March 2008. I was 16 years old and just got handed my shiny, new, junior driver’s license. I was on top of the world. This was a big accomplishment for a junior in high school. This meant I was officially able to ditch the bus and acquire my own parking spot. While driving home, my Mom told me how proud she was of me. At the same time, she reminded me of the 3-second rule for stopping at stop signs and warned me how expensive tickets were should I choose to speed. This was a new season for the both of us. She was slowly letting go, while I clung to the wheel.
Once I pulled into our driveway, I quickly unbuckled, raced into the house and showed my dad and sisters my new form of ID. With excitement and accomplishment still flowing, I asked if I could take my first solo ride to my boyfriends for a quick visit to share the exciting news. Once I got the OK, I whipped out my pink Razor flip phone and shot him a text asking him if he was home. We had only been together for a few months, and honestly, didn’t see it lasting much longer. He was a year older, would later get voted “life of the party”, and was rather rebellious. When I received the text back confirming he was home, I told my parents I would be back shortly and scurried out the door.
During my 10 minute drive, it hit me – my period was a week late. Since my periods were somewhat irregular to begin with, I wasn’t too concerned. But, we were having unprotected sex; I should at least make him aware. Five minutes left until I would reach my destination. The more I dwelled on the thought, the more I could feel the excitement of becoming a new driver slowly being replaced with worry. “Not me”, I repeated to myself. I shook it off as I pulled up and saw Jessie standing in the driveway waiting for my arrival. He waved, and I smiled back before opening the door.
“Look at you!” He yelled, as I stepped out of my parents 2001 Oldsmobile minivan. He greeted me with congratulations as I showed him my new license picture. We made our way inside and upstairs to his room where he had left a video game paused. Once I made myself comfortable, he resumed playing. It wasn’t long before I decided to go for it, casually stating that my period was late. There was a moment of silence, almost as if he either wasn’t comprehending what I was saying or was just too invested in level 5. After what seemed like an eternity to me, he paused the game and turned to look at me. “How late?”, he asked. “A week,” I replied. He said he would pick up a test the following day. We already had plans to hang out that day, so I agreed that was a great idea. I was in complete denial I could be pregnant, so I was eager to use the test to dismiss my worries and rule out any possibility.
The next day came quickly. Before I knew it, I was making myself comfortable in the same spot as the previous day. Jessie rummaged through his backpack, pulled out a plastic Walgreens bag and handed me a box containing one “99% accurate” test. I looked at him and made a deal; I’ll use the bathroom, but you must look at the result first, I told him. “Deal”, he replied. I made my way down the hall, shut the door behind me, and took my best aim while trying to make zero eye contact with the result window. After I was finished, I slipped the stick back into the foil packaging and made my way back to his room. We followed the directions and waited the recommended amount of time before reading the results. Those were the longest 3 minutes of my life. “Ok, do it!” I said, while I covered my eyes with my sweaty palms. I clenched my teeth, waiting to hear him say anything at all. “Ugh… Tessa, you’re pregnant” he said, in a calm yet terrified voice. “What? No. Are you sure? This isn’t something to joke about, Jessie!” I exclaimed. In that moment, everything seemed to go black. I felt stuck – stuck with this guy I wasn’t even sure I liked, with news I didn’t know how to even begin to process. We agreed that we would start off by telling my parents, together. The thought of this terrified me. Not because I didn’t feel comfortable talking to my parents, but because I knew this would be heavy, devastating news to hear from their daughter, who was just shy of 17 years old. And, quite frankly, they didn’t favor this Jessie guy much either…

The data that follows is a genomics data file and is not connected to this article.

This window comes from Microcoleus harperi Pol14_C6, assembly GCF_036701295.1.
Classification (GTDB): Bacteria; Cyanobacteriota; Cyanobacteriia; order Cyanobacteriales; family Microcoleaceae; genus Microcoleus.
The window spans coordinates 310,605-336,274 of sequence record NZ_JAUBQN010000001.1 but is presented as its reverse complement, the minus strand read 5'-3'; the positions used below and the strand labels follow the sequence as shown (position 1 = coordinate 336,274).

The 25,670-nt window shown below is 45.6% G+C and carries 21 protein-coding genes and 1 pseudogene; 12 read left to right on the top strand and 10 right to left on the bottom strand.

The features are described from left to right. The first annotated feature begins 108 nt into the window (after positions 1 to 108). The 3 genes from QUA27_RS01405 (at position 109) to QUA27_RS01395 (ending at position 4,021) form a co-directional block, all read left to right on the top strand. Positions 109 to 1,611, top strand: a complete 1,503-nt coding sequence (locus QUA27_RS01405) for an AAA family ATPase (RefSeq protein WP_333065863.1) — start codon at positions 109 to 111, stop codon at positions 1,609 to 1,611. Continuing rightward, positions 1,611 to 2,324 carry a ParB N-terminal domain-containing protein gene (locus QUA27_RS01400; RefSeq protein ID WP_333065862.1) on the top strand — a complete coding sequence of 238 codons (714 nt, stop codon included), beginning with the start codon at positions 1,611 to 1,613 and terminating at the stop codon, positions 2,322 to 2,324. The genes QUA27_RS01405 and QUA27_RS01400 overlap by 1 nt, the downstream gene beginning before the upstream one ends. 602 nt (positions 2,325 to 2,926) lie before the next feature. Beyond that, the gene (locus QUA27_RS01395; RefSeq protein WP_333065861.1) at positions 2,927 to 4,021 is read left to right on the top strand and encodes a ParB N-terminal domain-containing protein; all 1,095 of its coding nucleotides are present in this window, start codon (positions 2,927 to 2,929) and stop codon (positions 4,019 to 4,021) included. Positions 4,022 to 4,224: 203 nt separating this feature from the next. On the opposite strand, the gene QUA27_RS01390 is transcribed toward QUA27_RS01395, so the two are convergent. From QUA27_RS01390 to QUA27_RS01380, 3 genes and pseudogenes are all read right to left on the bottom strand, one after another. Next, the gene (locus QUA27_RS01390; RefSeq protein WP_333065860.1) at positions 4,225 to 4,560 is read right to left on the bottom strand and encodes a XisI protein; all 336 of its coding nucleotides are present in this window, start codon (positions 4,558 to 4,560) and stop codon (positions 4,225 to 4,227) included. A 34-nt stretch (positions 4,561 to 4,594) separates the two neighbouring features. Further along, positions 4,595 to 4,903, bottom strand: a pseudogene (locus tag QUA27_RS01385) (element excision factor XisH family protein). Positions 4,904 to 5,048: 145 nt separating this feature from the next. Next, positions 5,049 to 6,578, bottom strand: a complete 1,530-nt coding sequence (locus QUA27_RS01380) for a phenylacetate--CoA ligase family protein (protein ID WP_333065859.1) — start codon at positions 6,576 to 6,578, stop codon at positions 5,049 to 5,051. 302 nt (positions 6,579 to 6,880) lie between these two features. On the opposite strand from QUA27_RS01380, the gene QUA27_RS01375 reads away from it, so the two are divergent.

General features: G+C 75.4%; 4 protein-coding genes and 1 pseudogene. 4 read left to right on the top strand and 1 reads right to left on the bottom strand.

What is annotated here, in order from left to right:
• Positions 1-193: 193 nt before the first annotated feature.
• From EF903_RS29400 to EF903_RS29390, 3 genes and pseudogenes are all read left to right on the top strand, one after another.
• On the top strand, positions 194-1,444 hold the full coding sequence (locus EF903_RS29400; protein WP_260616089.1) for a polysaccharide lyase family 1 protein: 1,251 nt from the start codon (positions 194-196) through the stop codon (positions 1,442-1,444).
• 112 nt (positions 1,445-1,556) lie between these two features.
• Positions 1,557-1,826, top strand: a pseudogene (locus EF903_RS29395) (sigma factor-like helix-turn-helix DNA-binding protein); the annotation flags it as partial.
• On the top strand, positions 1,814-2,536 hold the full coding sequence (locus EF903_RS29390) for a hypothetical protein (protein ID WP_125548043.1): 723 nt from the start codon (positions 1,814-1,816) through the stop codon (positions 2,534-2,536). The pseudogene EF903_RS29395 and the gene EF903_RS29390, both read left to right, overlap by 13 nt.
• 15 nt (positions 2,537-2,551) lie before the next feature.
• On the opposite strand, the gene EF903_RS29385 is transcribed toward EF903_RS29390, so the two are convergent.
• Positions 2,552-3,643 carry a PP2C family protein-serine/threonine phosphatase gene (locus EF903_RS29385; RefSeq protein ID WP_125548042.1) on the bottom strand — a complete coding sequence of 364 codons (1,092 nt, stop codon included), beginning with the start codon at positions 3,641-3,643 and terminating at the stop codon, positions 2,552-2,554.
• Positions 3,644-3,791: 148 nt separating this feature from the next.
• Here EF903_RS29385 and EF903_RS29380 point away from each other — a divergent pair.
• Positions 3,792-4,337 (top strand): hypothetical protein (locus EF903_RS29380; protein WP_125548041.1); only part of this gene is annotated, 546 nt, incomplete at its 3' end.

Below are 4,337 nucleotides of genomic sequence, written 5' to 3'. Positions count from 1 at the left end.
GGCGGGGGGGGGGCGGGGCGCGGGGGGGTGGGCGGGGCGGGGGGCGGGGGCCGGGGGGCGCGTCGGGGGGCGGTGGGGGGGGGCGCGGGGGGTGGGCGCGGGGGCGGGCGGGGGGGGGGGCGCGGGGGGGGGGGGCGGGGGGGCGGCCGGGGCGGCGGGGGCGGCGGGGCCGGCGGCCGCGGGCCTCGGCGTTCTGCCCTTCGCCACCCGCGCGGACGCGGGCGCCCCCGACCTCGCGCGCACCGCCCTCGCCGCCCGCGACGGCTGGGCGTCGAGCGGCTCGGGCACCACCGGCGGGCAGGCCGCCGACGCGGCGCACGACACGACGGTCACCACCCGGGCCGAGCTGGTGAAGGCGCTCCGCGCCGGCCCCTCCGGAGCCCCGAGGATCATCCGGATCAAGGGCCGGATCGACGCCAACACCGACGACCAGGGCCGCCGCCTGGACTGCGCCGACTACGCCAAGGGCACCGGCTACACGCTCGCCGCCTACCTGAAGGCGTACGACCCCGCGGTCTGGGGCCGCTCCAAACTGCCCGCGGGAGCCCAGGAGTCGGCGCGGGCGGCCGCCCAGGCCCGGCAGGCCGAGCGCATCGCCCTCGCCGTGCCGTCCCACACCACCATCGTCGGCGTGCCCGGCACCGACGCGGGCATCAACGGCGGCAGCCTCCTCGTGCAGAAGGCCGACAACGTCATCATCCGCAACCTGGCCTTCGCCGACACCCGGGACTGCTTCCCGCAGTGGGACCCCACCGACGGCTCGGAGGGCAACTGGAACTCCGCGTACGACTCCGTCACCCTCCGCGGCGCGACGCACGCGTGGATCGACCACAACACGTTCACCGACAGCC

I composed myself before leaving, though I was ultimately in shock. On my way home, I remember praying to God. I asked Him to make me brave and help me know what to do. I grew up in a home where we regularly attended church and that was also grounded in faith and values, but it was hard for me to relate and I didn’t share much of a personal relationship with God myself. I found reasons to keep myself isolated and kept God in the back seat. He was only an emergency contact for me, and this was an emergency. So, I called on Him that night, stated what I needed – a little bravery – and hung up.